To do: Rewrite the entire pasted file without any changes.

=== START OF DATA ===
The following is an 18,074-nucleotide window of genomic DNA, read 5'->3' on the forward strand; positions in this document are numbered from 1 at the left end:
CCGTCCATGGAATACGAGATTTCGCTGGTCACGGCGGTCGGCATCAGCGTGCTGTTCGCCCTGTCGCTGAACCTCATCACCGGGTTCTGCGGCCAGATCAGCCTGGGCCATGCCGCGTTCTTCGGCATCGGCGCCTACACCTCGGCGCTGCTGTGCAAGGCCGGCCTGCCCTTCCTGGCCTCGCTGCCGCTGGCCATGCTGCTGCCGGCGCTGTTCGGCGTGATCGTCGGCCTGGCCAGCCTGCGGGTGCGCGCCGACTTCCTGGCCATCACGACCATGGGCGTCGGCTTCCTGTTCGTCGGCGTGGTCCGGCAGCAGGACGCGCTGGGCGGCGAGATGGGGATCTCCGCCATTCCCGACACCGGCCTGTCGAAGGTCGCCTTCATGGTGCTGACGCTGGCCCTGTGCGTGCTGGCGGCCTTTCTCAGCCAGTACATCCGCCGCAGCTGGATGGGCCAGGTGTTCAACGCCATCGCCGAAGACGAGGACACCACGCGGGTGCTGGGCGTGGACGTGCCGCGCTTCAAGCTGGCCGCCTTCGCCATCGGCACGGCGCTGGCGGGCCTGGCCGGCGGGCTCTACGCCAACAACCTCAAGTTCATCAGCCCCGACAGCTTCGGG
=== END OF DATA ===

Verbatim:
The following is an 18,074-nucleotide window of genomic DNA, read 5'->3' on the forward strand; positions in this document are numbered from 1 at the left end:
CCGTCCATGGAATACGAGATTTCGCTGGTCACGGCGGTCGGCATCAGCGTGCTGTTCGCCCTGTCGCTGAACCTCATCACCGGGTTCTGCGGCCAGATCAGCCTGGGCCATGCCGCGTTCTTCGGCATCGGCGCCTACACCTCGGCGCTGCTGTGCAAGGCCGGCCTGCCCTTCCTGGCCTCGCTGCCGCTGGCCATGCTGCTGCCGGCGCTGTTCGGCGTGATCGTCGGCCTGGCCAGCCTGCGGGTGCGCGCCGACTTCCTGGCCATCACGACCATGGGCGTCGGCTTCCTGTTCGTCGGCGTGGTCCGGCAGCAGGACGCGCTGGGCGGCGAGATGGGGATCTCCGCCATTCCCGACACCGGCCTGTCGAAGGTCGCCTTCATGGTGCTGACGCTGGCCCTGTGCGTGCTGGCGGCCTTTCTCAGCCAGTACATCCGCCGCAGCTGGATGGGCCAGGTGTTCAACGCCATCGCCGAAGACGAGGACACCACGCGGGTGCTGGGCGTGGACGTGCCGCGCTTCAAGCTGGCCGCCTTCGCCATCGGCACGGCGCTGGCGGGCCTGGCCGGCGGGCTCTACGCCAACAACCTCAAGTTCATCAGCCCCGACAGCTTCGGG